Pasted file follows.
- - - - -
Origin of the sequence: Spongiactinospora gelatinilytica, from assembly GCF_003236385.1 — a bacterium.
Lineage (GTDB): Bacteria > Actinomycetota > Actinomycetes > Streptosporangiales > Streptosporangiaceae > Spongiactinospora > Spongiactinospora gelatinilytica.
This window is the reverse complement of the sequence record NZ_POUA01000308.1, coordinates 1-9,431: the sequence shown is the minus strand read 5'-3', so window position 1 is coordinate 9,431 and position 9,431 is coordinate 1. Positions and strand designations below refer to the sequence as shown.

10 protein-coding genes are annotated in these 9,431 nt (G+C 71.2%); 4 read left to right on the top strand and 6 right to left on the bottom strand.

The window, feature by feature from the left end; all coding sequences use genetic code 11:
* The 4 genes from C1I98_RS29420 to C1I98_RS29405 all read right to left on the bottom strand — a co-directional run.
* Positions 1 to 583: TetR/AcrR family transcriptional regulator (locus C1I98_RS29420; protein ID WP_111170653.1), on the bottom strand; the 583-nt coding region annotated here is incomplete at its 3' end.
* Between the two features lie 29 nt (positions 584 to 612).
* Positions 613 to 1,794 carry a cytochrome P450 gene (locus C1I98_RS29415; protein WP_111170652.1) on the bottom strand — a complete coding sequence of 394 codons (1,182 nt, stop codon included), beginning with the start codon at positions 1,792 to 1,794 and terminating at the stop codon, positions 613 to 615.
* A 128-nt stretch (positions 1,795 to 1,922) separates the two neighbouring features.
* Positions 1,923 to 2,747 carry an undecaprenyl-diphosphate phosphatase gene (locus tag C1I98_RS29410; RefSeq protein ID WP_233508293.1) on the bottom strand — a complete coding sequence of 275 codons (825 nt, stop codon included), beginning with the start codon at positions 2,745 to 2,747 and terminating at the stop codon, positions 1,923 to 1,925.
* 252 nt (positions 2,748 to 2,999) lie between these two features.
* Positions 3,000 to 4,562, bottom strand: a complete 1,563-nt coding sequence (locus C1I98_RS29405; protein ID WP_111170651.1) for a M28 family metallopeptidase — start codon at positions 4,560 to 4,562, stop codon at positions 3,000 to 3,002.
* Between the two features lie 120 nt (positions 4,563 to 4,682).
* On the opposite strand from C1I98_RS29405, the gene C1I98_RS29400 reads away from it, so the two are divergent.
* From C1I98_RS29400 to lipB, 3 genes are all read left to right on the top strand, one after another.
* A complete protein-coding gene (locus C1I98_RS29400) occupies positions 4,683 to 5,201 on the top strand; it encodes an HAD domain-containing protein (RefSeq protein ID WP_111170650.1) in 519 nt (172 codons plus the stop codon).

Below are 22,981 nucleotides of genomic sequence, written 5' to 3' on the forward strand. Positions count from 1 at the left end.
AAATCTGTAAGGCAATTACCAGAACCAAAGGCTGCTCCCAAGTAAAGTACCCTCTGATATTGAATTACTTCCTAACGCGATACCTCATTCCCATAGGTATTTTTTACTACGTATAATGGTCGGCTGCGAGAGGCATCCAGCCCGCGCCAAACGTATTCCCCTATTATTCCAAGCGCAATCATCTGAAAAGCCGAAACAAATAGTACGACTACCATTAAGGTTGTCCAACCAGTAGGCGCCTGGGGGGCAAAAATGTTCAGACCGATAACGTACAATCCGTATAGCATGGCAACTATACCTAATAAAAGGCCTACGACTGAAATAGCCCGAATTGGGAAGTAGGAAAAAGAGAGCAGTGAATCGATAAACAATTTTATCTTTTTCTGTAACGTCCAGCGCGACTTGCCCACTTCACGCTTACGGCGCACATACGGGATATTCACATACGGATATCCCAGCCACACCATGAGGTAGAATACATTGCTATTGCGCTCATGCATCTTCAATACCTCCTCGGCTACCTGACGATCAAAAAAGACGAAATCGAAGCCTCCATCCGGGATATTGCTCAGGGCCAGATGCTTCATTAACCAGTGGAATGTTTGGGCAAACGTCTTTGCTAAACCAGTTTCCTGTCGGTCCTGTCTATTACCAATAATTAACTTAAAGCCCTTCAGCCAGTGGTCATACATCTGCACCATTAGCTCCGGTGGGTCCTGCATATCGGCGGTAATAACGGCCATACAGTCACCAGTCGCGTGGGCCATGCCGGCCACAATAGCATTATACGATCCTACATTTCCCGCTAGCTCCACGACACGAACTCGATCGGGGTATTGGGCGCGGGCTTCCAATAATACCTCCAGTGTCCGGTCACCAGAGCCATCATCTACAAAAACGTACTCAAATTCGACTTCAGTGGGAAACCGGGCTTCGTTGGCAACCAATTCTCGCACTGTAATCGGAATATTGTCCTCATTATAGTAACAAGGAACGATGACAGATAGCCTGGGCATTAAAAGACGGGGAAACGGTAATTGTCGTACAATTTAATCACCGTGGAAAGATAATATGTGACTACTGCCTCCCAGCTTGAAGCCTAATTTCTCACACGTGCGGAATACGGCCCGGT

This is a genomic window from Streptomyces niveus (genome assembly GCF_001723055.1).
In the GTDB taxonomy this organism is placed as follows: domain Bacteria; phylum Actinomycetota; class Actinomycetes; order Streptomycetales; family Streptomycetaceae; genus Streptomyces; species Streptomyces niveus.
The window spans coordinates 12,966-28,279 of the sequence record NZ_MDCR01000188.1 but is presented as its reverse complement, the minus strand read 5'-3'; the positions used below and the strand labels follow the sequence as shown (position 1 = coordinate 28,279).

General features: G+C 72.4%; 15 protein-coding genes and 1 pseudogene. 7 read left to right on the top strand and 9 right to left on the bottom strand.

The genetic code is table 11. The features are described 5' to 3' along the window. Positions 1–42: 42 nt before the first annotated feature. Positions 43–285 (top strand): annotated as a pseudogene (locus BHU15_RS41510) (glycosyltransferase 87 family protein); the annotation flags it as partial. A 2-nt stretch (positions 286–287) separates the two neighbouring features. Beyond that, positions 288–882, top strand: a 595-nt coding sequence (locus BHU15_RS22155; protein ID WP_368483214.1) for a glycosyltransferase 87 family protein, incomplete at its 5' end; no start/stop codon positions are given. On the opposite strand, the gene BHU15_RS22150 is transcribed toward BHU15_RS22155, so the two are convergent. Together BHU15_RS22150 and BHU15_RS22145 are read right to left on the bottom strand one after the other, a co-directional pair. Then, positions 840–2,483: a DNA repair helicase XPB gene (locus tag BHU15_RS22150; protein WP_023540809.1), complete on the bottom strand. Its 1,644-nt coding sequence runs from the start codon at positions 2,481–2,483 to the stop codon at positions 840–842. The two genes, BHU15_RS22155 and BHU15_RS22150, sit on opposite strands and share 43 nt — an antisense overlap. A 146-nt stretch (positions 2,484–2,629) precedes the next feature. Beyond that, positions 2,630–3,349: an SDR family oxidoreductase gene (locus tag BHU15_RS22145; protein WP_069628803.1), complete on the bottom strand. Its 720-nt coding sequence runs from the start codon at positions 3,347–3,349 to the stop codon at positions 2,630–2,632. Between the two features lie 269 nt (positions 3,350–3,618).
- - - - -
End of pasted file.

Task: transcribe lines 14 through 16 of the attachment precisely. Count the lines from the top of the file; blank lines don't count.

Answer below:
* Between the two features lie 120 nt (positions 4,563 to 4,682).
* On the opposite strand from C1I98_RS29405, the gene C1I98_RS29400 reads away from it, so the two are divergent.
* From C1I98_RS29400 to lipB, 3 genes are all read left to right on the top strand, one after another.